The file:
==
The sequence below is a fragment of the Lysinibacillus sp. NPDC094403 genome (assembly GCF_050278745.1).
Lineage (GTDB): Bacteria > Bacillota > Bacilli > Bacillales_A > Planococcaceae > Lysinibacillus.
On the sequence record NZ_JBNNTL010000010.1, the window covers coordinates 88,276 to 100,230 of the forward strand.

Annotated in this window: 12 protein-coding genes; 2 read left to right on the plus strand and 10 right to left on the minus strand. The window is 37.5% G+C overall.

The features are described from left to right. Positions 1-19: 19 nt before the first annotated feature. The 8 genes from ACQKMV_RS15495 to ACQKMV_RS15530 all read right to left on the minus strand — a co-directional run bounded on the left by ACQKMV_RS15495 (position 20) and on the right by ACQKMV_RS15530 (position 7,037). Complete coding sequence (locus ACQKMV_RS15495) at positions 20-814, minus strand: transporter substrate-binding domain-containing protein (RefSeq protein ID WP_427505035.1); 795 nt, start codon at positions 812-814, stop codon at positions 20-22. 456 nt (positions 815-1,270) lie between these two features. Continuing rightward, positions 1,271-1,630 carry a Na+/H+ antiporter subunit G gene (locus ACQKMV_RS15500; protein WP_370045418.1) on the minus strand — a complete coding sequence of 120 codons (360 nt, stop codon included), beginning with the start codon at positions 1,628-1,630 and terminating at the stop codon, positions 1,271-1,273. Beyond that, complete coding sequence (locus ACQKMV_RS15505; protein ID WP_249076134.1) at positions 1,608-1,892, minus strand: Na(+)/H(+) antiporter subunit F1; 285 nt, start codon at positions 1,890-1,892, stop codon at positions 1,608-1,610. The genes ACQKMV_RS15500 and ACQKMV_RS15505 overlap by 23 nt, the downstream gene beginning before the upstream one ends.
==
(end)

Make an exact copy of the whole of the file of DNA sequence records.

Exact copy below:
The sequence below is a fragment of the Lysinibacillus sp. NPDC094403 genome (assembly GCF_050278745.1).
Lineage (GTDB): Bacteria > Bacillota > Bacilli > Bacillales_A > Planococcaceae > Lysinibacillus.
On the sequence record NZ_JBNNTL010000010.1, the window covers coordinates 88,276 to 100,230 of the forward strand.

Annotated in this window: 12 protein-coding genes; 2 read left to right on the plus strand and 10 right to left on the minus strand. The window is 37.5% G+C overall.

The features are described from left to right. Positions 1-19: 19 nt before the first annotated feature. The 8 genes from ACQKMV_RS15495 to ACQKMV_RS15530 all read right to left on the minus strand — a co-directional run bounded on the left by ACQKMV_RS15495 (position 20) and on the right by ACQKMV_RS15530 (position 7,037). Complete coding sequence (locus ACQKMV_RS15495) at positions 20-814, minus strand: transporter substrate-binding domain-containing protein (RefSeq protein ID WP_427505035.1); 795 nt, start codon at positions 812-814, stop codon at positions 20-22. 456 nt (positions 815-1,270) lie between these two features. Continuing rightward, positions 1,271-1,630 carry a Na+/H+ antiporter subunit G gene (locus ACQKMV_RS15500; protein WP_370045418.1) on the minus strand — a complete coding sequence of 120 codons (360 nt, stop codon included), beginning with the start codon at positions 1,628-1,630 and terminating at the stop codon, positions 1,271-1,273. Beyond that, complete coding sequence (locus ACQKMV_RS15505; protein ID WP_249076134.1) at positions 1,608-1,892, minus strand: Na(+)/H(+) antiporter subunit F1; 285 nt, start codon at positions 1,890-1,892, stop codon at positions 1,608-1,610. The genes ACQKMV_RS15500 and ACQKMV_RS15505 overlap by 23 nt, the downstream gene beginning before the upstream one ends.